He threw the bottle down in a manner that looked like anger, but which, upon close scrutiny, was agony, the agony he felt due to the fact that he had been weighed, and found wanting. This was registered not by an invisible hand on any wall, but by the desolate faces of the passengers around him. These faces, they seemed to write on his conscious:

Mene mene terkel, and parsin

Mene! Mene!

Terkel! Terkel!

And Parsin!….hurrah for Ndata!

There was deep agony in his spirit. This is the agony that had killed his brother who used to drive the same bus. Human voices are more dangerous than any weapon, they kill slowly, but sure. One proceeds from defensive rhetoric, to radical biting, then, when the voices reach the peak, relapses into complete numbness, then the heart failure. From within the agitated crowd a voice rose. It was a piercing voice, full of sound and fury.


Silence reigned. We all braced ourselves for what would come out of this.

The driver simply went away, into a nearby shop, and bought himself a second bear. Seeing that the conductor and the mechanics were not pleased, he called them, buying a whole crate for them. They made merry, while we waited on the road side. He shouted, on top of his voice:

‘I will not die soon!’

Now come to think of it my dear readers, this business of merry-making while the people under your wings are desperate, it is a funny business, and amusing too. You see that you are not a good leader after all, and you will never be, so you just buy yourself, and those that pretend to sympathize with you, some good time. At this time you just close your ears, for you know you will never manage to help those desperate voices. But human voices my readers, human voices are dangerous.

We were still by the road side, and the mechanics were completely drunk that they couldn’t do any work. So we were stuck. I went over to my beautiful and silent neighbor. She was trembling with fear, fear of the unknown, for the sun had set, and darkness was swiftly creeping in. I removed my jacket, just like any man could have done, and wrapped it around her vulnerable figure. She muttered something to me, something I had not heard a woman mutter to me for decades:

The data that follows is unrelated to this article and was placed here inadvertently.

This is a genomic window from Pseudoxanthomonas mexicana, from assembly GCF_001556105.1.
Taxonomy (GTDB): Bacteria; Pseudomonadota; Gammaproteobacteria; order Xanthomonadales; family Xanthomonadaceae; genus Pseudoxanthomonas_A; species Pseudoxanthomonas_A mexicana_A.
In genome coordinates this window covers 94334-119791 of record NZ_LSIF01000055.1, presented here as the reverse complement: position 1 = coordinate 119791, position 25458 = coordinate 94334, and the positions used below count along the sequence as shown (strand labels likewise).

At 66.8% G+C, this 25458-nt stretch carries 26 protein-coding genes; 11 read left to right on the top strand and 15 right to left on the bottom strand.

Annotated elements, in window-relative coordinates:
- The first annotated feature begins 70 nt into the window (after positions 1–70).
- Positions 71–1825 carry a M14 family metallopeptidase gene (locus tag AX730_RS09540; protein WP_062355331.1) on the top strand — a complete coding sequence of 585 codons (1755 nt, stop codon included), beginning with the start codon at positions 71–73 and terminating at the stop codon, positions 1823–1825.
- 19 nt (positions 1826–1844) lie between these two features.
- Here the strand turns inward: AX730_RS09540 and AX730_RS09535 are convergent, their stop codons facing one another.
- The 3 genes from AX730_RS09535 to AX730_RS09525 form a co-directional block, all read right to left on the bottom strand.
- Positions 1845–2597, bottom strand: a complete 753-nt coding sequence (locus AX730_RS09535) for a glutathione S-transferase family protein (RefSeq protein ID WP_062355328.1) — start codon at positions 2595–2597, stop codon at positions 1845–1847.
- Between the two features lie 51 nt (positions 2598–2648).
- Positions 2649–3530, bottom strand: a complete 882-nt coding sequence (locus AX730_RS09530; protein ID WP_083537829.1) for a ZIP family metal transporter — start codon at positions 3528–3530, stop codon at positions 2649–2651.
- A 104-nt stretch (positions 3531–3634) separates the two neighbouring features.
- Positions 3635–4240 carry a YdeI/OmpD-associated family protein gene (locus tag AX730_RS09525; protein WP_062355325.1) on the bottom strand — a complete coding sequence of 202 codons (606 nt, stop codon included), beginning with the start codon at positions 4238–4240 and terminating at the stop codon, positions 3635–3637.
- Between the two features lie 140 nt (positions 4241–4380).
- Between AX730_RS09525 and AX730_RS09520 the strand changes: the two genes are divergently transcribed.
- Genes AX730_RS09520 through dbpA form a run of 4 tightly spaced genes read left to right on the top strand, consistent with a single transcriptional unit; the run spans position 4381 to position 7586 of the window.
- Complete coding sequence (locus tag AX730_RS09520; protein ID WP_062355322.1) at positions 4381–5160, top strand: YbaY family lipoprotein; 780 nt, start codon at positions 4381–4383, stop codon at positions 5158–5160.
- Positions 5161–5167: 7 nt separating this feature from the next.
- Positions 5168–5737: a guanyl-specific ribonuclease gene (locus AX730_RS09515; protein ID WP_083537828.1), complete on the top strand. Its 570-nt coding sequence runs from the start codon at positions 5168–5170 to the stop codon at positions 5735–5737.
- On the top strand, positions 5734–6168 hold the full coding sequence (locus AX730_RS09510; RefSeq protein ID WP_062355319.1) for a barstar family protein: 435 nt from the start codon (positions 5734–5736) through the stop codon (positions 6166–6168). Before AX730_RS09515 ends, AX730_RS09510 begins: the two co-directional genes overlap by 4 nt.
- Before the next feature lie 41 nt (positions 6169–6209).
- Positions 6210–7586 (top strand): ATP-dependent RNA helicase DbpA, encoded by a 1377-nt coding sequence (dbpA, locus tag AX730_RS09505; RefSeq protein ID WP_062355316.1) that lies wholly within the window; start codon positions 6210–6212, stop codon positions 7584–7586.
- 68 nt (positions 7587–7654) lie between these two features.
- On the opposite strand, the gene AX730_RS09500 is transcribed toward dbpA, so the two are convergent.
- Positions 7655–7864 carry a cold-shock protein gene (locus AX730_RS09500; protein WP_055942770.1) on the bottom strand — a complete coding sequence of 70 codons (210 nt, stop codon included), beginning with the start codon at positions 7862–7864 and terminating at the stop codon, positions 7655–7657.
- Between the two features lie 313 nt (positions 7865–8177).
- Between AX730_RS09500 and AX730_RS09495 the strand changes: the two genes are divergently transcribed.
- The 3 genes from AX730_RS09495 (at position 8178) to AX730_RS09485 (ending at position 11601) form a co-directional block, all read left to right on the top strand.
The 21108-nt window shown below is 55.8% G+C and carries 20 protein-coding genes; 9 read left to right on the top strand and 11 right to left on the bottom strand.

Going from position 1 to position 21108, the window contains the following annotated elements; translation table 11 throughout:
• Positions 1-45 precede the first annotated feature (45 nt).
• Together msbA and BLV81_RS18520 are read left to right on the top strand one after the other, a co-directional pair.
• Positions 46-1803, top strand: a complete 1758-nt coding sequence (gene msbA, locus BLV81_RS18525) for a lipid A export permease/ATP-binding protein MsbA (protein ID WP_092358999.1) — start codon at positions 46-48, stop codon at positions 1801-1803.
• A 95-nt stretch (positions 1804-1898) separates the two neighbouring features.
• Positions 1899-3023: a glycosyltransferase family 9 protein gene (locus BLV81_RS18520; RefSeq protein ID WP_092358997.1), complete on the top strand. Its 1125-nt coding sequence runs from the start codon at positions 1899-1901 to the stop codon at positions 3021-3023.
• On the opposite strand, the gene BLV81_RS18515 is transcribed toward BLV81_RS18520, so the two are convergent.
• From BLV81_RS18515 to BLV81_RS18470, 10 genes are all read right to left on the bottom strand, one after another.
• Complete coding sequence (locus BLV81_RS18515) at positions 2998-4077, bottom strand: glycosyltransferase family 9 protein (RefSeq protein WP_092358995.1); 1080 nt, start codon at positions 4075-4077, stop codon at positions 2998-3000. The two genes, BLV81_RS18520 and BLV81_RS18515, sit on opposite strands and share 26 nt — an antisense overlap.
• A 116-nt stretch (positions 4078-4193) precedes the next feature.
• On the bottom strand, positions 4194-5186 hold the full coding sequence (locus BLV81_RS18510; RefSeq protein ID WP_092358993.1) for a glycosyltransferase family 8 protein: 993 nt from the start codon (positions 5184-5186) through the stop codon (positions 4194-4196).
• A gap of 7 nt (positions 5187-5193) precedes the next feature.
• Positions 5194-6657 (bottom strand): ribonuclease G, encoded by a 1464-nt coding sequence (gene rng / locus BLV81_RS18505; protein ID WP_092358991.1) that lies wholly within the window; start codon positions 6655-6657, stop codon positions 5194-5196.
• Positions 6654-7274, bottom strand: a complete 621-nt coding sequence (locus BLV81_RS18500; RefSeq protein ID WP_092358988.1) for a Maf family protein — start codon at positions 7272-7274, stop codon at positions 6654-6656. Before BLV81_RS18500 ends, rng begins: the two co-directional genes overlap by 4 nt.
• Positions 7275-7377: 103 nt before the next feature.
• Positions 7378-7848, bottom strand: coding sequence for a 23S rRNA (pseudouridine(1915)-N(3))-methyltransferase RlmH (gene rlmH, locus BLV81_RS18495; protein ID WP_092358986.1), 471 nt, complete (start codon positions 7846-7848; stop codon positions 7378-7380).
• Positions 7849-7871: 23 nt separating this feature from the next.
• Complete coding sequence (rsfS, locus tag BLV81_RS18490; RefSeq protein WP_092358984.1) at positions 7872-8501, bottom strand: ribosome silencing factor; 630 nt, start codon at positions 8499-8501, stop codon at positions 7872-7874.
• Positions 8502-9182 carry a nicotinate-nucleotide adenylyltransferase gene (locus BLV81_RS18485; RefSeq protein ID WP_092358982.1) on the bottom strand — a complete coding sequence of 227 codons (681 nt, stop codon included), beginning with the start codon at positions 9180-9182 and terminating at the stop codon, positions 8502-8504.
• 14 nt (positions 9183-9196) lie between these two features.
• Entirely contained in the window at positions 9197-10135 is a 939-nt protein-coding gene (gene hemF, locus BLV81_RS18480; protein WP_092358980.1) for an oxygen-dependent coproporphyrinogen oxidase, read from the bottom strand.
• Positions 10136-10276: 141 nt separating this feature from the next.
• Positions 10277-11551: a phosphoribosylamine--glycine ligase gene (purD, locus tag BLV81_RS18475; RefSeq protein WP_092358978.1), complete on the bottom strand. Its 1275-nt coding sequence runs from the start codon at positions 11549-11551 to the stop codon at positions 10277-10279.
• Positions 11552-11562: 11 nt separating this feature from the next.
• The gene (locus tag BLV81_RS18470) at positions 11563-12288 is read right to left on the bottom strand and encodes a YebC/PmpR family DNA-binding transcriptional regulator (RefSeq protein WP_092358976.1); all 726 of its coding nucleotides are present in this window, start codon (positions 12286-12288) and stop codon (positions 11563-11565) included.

“You are a caring man, Tisu”

I froze. I had never mentioned my name to this lady, but here she was, spelling it out in its short form like the way Maria used to utter it. Tisu my hope. Tisu my energy. Tisu my world. Tisu, Tisu, Tisu, Tisu.

“You are surprised that I know your name?”

“Not at all”, I lied.

“I used to know her, Maria, she was my best friend. I do not know where she is now though, it has been a long time”

“How did you know me then?”

“She used to paste your pictures on the wall in her hostel”.

I was lost. I completely forgot about the idea that we were stuck. This was the only escape from the harsh reality of the circumstance. And believe me, to think about the loved one is the only escape from the harsh moments, especially the loved one who is gone and will never come back.

“I loved her, and she loved me too. The love was too strong that it always broke our hearts, and so she left, fearing that she would kill me. I tried to stop her, but she feared for my heart. I hear she is with a man now, whom she does not love. You see my dear lady, you do not need love to survive in this world, all you need is an art of parasitism. Romeo-Juliet myth does not happen in real world, and besides, all that Shakespeare was trying to teach is that true love can kill, and should not be allowed to exist. If you see it emerging, kill it as soon as possible”….

“Wow, you speak by the books”.

I looked at her face, she was bathed in tears. My heart melted too.

“Tisu, true love never kills!”

“It threatened to kill her, and I am glad she left. But at times, in my brooding, when playing Don Williams while in my bed, or reading Wordsworth’s Lucia poems, I see her stretching her hands to me, but alas me, I fall short, and let her slip into the abyss”

“That is so like Poetry, you know”, she laughed.

We sat there silent, the moon just emerging from the lake below. Our heartbeats mingled into one rhythm. I took her shoulders into my solitary arms, and whispered to her.

“When you fall into the deep pit of love, ”

“Ha ha ha…but here now, what are we going to do? We are stuck”.

“I guess we have to wait for a revolution, but that is not now. We are a God fearing nation, you know that”.

Silence. Loud and noisy silence among the neglected passengers.


Leave a Reply

Fill in your details below or click an icon to log in: Logo

You are commenting using your account. Log Out /  Change )

Google+ photo

You are commenting using your Google+ account. Log Out /  Change )

Twitter picture

You are commenting using your Twitter account. Log Out /  Change )

Facebook photo

You are commenting using your Facebook account. Log Out /  Change )


Connecting to %s